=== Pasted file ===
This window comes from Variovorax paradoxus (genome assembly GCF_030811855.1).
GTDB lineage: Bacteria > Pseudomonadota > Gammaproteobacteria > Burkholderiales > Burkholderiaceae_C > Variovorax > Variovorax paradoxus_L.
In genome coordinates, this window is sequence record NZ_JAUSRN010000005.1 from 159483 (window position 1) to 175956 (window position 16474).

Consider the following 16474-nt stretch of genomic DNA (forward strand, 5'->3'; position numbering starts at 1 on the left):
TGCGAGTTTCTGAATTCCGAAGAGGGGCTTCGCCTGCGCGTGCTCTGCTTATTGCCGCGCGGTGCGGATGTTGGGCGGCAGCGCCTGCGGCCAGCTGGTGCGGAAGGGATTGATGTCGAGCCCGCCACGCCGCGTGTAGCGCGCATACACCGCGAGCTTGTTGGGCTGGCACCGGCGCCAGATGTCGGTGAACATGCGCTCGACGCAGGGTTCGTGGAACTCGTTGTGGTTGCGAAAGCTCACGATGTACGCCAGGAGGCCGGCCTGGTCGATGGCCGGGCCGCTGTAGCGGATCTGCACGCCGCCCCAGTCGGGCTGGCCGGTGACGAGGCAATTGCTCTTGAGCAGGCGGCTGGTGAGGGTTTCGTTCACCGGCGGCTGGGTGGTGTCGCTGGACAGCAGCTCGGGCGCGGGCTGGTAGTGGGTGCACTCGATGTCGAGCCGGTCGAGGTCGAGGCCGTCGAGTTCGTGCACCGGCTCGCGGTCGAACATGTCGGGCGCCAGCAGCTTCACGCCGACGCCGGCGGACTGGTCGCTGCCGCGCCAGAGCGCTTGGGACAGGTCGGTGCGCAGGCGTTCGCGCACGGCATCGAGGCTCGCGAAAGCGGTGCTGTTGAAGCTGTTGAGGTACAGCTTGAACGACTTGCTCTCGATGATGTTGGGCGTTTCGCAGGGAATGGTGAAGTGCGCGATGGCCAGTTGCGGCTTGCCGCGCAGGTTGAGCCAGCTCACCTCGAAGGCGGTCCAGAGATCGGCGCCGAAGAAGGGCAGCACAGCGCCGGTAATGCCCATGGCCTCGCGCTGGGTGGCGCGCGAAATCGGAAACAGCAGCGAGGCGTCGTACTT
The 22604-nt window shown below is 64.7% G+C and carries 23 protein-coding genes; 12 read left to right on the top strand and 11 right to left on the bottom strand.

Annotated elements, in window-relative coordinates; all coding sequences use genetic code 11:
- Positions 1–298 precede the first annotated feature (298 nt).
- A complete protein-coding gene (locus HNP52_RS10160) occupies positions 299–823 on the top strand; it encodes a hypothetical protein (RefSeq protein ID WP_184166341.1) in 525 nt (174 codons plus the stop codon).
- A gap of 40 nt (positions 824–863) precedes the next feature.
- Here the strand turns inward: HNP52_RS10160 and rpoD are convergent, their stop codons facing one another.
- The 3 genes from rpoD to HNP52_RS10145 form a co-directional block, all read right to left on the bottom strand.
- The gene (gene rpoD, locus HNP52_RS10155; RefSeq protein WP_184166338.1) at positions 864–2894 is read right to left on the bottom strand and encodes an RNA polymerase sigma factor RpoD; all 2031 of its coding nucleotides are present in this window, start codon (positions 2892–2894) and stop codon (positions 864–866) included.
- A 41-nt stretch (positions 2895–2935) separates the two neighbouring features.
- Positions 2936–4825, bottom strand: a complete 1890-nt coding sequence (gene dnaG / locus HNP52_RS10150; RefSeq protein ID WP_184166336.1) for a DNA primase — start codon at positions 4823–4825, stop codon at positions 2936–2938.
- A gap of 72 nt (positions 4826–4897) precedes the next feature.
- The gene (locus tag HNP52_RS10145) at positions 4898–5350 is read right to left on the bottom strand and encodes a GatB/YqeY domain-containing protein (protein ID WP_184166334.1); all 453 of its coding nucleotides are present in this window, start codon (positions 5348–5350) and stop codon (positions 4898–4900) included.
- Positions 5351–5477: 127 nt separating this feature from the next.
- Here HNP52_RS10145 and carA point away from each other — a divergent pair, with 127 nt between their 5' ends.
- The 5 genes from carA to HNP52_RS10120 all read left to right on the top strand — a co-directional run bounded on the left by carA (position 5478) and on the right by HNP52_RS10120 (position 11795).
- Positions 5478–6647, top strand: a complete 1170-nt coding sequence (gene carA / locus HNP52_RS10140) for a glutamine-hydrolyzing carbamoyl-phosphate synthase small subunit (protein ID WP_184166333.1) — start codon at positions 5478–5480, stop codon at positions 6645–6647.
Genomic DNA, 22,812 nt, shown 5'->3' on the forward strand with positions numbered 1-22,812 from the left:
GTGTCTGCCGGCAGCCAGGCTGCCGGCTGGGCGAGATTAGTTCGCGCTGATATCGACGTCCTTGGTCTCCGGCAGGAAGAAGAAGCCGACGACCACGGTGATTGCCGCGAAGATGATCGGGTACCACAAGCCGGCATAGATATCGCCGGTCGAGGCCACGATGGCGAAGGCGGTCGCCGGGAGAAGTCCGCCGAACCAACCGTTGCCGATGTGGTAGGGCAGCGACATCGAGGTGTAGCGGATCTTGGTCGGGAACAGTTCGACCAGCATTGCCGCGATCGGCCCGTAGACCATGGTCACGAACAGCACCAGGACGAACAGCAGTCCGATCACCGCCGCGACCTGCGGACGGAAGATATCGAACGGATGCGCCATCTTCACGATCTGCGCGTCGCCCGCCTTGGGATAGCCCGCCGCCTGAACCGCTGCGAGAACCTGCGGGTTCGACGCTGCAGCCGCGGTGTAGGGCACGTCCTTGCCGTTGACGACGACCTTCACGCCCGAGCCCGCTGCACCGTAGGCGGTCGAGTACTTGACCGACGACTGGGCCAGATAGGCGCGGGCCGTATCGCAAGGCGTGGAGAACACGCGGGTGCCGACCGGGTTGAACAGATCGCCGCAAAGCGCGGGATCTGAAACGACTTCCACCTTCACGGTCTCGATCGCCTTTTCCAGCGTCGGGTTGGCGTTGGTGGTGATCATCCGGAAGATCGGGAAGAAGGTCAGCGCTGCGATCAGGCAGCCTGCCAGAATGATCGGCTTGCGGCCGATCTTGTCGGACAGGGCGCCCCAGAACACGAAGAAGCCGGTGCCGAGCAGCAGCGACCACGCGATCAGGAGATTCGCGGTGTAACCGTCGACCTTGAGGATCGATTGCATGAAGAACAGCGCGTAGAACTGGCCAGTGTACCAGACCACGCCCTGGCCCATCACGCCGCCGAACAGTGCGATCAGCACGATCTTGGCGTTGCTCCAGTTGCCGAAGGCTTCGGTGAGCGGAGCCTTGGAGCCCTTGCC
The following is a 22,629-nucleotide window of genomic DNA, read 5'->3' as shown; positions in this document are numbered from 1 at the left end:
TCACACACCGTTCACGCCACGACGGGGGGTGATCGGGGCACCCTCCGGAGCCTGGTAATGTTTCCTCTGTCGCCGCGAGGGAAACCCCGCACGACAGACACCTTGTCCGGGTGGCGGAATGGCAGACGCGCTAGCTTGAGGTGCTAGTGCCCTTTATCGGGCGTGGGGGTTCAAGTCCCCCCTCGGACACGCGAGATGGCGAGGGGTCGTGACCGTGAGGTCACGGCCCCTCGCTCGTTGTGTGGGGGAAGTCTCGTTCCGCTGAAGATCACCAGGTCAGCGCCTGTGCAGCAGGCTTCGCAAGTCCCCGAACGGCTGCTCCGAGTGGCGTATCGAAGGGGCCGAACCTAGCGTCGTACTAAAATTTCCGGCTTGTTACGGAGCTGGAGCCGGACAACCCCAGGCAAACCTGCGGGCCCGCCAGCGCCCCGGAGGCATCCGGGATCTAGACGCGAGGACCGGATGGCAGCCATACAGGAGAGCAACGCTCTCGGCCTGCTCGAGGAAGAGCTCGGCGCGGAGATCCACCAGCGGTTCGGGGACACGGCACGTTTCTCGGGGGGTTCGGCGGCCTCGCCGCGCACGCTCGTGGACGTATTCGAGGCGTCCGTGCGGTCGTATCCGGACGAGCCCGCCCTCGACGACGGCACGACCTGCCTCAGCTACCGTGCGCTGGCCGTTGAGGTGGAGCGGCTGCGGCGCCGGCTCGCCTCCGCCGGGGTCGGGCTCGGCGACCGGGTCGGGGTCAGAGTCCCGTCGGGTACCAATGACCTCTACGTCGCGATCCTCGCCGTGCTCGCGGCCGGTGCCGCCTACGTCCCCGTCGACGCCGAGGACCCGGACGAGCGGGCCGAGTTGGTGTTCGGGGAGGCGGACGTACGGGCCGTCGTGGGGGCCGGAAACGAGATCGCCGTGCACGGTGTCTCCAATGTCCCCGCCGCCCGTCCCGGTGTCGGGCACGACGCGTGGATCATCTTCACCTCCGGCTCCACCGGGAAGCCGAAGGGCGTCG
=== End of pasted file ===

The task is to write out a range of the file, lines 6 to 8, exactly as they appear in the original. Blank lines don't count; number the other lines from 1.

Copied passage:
The 22604-nt window shown below is 64.7% G+C and carries 23 protein-coding genes; 12 read left to right on the top strand and 11 right to left on the bottom strand.

Annotated elements, in window-relative coordinates; all coding sequences use genetic code 11:
- Positions 1–298 precede the first annotated feature (298 nt).